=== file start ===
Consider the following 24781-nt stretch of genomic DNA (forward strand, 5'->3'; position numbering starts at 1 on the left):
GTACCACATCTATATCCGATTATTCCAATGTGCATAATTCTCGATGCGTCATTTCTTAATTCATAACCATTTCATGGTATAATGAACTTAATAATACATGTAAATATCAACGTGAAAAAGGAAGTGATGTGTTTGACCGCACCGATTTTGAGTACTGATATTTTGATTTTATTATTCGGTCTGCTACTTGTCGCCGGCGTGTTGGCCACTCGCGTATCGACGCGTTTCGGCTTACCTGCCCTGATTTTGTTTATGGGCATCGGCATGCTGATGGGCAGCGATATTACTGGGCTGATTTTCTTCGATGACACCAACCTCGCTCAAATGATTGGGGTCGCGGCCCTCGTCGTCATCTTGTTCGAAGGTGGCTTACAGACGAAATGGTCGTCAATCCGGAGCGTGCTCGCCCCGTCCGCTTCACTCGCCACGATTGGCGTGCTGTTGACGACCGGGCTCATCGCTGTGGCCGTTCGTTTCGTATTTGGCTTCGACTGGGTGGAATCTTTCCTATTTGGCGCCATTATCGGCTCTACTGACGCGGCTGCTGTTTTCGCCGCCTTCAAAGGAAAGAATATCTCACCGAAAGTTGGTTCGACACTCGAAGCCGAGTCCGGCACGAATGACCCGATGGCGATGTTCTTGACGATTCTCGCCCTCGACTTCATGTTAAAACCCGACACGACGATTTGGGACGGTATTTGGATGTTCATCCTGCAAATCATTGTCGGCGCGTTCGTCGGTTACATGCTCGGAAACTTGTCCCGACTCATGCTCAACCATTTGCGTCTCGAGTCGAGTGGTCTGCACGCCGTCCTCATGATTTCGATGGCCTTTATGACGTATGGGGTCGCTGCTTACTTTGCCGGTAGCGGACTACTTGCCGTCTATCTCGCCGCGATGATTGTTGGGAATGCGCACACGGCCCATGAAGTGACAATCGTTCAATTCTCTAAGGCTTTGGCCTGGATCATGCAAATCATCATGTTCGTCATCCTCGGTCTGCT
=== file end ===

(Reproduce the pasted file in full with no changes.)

Consider the following 24781-nt stretch of genomic DNA (forward strand, 5'->3'; position numbering starts at 1 on the left):
GTACCACATCTATATCCGATTATTCCAATGTGCATAATTCTCGATGCGTCATTTCTTAATTCATAACCATTTCATGGTATAATGAACTTAATAATACATGTAAATATCAACGTGAAAAAGGAAGTGATGTGTTTGACCGCACCGATTTTGAGTACTGATATTTTGATTTTATTATTCGGTCTGCTACTTGTCGCCGGCGTGTTGGCCACTCGCGTATCGACGCGTTTCGGCTTACCTGCCCTGATTTTGTTTATGGGCATCGGCATGCTGATGGGCAGCGATATTACTGGGCTGATTTTCTTCGATGACACCAACCTCGCTCAAATGATTGGGGTCGCGGCCCTCGTCGTCATCTTGTTCGAAGGTGGCTTACAGACGAAATGGTCGTCAATCCGGAGCGTGCTCGCCCCGTCCGCTTCACTCGCCACGATTGGCGTGCTGTTGACGACCGGGCTCATCGCTGTGGCCGTTCGTTTCGTATTTGGCTTCGACTGGGTGGAATCTTTCCTATTTGGCGCCATTATCGGCTCTACTGACGCGGCTGCTGTTTTCGCCGCCTTCAAAGGAAAGAATATCTCACCGAAAGTTGGTTCGACACTCGAAGCCGAGTCCGGCACGAATGACCCGATGGCGATGTTCTTGACGATTCTCGCCCTCGACTTCATGTTAAAACCCGACACGACGATTTGGGACGGTATTTGGATGTTCATCCTGCAAATCATTGTCGGCGCGTTCGTCGGTTACATGCTCGGAAACTTGTCCCGACTCATGCTCAACCATTTGCGTCTCGAGTCGAGTGGTCTGCACGCCGTCCTCATGATTTCGATGGCCTTTATGACGTATGGGGTCGCTGCTTACTTTGCCGGTAGCGGACTACTTGCCGTCTATCTCGCCGCGATGATTGTTGGGAATGCGCACACGGCCCATGAAGTGACAATCGTTCAATTCTCTAAGGCTTTGGCCTGGATCATGCAAATCATCATGTTCGTCATCCTCGGTCTGCT